Recently, IBM announced the launch of three new all-flash arrays to help enterprises address the challenge of accessing massive amounts of data when using cloud-based applications and workloads.

“The drastic increase in volume, velocity, and variety of information is requiring businesses to rethink their approach to addressing storage needs, and they need a solution that is as fast as it is easy,” Greg Lotko, general manager of IBM Storage and Software Defined Infrastructure, said in a statement. “IBM’s flash portfolio enables businesses . . . to derive greater value from more data in more varieties, whether on premises or in a hybrid cloud deployment.”

Cloud Apps Driving Low Latency Demands

The proliferation of cloud-based applications that enterprises are offering their clients is generating increased demand for faster response times to ensure a positive customer experience, the company said. One way the new products will address the issue is with something it calls MicroLatency, a technology that transfers data within the flash array via hardware instead of the added layer of software.

The new all-flash arrays will combine a number of other features to address the issue of data transfer latency in cloud applications, including quality of service to prevent the impact "noisy neighbor" problems have on application performance; secure multi-tenancy; thresholding; and easy-to-deploy grid scale out, the company said.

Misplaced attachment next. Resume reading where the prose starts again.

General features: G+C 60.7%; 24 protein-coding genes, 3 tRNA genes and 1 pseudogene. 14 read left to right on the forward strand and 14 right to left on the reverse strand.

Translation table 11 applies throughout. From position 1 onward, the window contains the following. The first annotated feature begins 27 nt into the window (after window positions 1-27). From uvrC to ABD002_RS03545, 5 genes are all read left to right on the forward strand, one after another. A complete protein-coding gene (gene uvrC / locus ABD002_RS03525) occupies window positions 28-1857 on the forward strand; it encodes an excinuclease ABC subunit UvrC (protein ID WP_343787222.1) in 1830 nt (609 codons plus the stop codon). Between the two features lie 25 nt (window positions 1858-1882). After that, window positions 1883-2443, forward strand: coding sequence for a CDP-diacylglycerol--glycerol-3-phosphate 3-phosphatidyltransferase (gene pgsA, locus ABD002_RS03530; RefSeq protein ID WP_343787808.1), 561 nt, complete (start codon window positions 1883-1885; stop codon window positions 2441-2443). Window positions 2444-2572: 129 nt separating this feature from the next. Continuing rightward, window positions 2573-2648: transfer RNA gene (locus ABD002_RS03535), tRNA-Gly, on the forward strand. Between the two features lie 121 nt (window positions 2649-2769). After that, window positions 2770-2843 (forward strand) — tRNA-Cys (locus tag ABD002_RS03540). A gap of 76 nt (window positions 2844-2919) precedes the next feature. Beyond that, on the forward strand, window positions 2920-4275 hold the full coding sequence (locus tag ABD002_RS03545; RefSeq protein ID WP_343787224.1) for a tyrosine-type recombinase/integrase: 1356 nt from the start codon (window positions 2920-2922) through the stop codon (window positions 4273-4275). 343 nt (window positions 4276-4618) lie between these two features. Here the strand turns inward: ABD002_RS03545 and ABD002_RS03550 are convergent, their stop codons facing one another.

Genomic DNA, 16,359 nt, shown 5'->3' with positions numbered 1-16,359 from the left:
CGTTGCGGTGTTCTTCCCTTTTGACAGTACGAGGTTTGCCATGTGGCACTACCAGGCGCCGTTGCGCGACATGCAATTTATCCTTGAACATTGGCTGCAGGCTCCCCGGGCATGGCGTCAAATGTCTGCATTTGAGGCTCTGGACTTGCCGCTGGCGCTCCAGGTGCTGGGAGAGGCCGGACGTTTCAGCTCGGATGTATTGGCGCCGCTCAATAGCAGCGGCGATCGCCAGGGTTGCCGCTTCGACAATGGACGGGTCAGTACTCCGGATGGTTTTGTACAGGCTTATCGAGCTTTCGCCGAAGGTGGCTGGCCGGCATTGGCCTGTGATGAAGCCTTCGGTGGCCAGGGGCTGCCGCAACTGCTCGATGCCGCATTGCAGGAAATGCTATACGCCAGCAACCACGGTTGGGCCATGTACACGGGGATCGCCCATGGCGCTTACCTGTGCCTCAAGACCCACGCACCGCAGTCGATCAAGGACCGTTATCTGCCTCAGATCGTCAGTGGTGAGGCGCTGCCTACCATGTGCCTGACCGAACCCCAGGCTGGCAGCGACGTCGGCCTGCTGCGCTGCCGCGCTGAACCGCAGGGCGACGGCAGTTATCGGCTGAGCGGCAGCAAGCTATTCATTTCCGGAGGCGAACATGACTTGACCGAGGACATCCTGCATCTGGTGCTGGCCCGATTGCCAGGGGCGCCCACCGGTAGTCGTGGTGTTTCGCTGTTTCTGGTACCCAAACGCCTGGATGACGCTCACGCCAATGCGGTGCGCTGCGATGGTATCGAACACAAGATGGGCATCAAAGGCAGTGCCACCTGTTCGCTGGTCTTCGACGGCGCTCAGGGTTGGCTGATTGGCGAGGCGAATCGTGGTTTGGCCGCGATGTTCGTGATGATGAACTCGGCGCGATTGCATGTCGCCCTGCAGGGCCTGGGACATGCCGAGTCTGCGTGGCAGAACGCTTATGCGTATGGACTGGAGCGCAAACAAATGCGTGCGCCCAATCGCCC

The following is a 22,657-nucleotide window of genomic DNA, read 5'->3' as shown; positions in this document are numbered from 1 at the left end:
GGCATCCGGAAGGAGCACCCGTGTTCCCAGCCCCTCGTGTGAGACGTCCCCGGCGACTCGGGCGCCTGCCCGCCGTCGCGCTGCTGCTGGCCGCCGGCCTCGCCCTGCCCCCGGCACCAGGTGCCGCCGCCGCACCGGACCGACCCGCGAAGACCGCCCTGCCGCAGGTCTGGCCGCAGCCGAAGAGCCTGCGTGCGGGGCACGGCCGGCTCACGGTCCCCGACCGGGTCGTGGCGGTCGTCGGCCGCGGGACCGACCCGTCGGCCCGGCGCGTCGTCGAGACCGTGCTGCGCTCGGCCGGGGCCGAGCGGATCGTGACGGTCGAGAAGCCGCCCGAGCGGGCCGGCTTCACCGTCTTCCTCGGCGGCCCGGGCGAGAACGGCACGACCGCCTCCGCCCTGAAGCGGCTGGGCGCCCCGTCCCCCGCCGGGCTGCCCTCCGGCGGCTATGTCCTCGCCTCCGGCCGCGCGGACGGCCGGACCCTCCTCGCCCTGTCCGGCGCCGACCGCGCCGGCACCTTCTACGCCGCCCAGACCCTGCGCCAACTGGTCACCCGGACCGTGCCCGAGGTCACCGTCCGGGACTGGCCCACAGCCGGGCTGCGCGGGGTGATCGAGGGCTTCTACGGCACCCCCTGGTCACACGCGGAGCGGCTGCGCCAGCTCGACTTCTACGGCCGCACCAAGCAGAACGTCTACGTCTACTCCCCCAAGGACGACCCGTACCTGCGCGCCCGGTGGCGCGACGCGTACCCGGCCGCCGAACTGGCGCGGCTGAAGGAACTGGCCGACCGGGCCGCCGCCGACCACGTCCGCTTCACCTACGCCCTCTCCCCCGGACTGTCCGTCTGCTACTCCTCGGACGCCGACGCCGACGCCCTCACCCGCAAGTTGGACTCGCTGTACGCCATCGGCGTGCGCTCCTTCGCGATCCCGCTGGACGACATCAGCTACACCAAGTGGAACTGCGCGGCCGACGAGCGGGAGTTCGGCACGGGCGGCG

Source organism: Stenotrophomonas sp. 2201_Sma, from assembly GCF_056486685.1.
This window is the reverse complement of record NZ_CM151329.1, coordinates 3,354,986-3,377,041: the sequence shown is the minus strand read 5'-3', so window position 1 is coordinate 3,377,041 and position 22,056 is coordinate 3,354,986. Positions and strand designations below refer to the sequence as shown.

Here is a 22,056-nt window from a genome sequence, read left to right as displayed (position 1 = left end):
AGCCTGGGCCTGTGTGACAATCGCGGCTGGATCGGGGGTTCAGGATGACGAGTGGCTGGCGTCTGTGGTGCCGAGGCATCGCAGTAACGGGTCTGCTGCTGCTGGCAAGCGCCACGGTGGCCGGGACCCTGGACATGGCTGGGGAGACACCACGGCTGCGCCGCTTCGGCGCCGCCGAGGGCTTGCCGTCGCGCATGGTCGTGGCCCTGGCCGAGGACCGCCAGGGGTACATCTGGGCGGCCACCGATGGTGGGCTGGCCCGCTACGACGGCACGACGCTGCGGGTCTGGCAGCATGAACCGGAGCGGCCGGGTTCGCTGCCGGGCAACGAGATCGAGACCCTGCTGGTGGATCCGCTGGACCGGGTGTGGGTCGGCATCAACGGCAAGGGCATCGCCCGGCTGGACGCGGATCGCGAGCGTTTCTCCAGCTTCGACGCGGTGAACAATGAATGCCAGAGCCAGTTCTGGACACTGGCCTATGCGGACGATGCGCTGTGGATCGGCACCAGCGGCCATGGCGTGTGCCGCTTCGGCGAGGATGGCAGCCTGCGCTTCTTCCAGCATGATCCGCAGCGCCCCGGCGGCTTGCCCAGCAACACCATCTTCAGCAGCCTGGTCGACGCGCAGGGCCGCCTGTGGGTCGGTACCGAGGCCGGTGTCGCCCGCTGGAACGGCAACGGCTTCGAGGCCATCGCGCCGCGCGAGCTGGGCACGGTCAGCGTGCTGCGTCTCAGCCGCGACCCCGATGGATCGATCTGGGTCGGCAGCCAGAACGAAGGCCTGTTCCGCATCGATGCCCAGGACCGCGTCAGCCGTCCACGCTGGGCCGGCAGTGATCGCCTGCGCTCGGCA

The three new arrays include the FlashSystem A9000 (pictured above), the FlashSystem A9000R, and the IBM DS8888. The A9000 is a fully configured machine designed to help organizations drive down the cost of implementing all-flash storage environments. The A9000R, on the other hand, is based on grid architecture to make it easy for organizations to scale their storage arrays up to the petabyte range, if necessary.

Both models incorporate data reduction features, including pattern removal, deduplication and real-time compression, as well as IBM FlashCore technology to deliver low latency performance.

The IBM DS8888, meanwhile, is designed to be an optimized system for enterprise class servers that host files such as customer databases and data-intensive applications.

Increased Productivity, Shorter Boot Times

The company said the new all-flash solutions will complement its existing all-flash storage portfolio, including products such as the FlashSystem 900 and V9000, both of which also incorporate FlashCore technology.

IBM said organizations that regularly use data-intensive workloads, such as data-centric government agencies responsible for large data sets, will benefit the most from the new arrays.

"The workloads our department manages include CAD files for land mapping, geographic information system (GIS) applications and satellite imagery for the over 9.2 million acres of State Trust lands we’re responsible to oversee,” said William Reed, chief technology officer at the Arizona State Land Department.

The department is one of the organizations using IBM’s FlashSystem, which Reed said has helped increase client productivity seven times while reducing virtual machine boot times by more than 85 percent.

Image Credit: IBM.